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Corporations don't pay taxes. People do.
January 7, 2008 5:07 PM   Subscribe

Who bears the burden of a corporate income tax? Certainly not corporations. Instead, the incidence might fall largely on labor, according to a new survey of three recent empirical studies published by the U.S. Treasury Department's Office of Tax Analysis.

From the Congressional Budget Office report in the first link:
A corporation may write its check to the Internal Revenue Service for payment of the corporate income tax, but that money must come from somewhere: from reduced returns to investors in the company, lower wages to its workers, or higher prices that consumers pay for the products the company produces.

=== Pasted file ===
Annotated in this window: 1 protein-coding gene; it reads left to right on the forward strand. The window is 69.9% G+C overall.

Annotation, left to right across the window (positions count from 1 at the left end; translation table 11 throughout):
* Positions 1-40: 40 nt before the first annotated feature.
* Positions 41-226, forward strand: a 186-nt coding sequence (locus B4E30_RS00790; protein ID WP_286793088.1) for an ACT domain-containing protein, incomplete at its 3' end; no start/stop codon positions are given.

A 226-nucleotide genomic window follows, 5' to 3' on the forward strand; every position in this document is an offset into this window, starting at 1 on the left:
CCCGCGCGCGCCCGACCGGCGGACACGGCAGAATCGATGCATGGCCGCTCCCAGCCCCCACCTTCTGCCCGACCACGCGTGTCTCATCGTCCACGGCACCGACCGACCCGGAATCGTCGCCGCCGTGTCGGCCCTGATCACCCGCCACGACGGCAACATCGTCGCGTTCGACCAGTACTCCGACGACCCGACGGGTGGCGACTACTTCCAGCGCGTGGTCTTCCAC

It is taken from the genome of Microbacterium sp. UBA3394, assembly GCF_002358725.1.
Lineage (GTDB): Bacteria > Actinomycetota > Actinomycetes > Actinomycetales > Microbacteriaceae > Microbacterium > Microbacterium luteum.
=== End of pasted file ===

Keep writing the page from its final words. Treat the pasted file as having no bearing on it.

From the Office of Tax Analysis survey in the second link:
Distributional tables often assume that the incidence of the corporate income tax falls on the owners of capital but there is considerable uncertainty amongst economists about who bears the burden of the corporate income tax. This paper reviews the evidence on the incidence of the corporate income tax, especially in light of recent empirical studies that focus on the relationship between the corporate income tax and wages. While further research is necessary to draw definitive conclusions, these studies suggest that labor may bear a substantial burden from the corporate income tax.
If this is all gibberish, Wikipedia is a good start, and while this overview of tax incidence gets political toward the end, it has some good background material.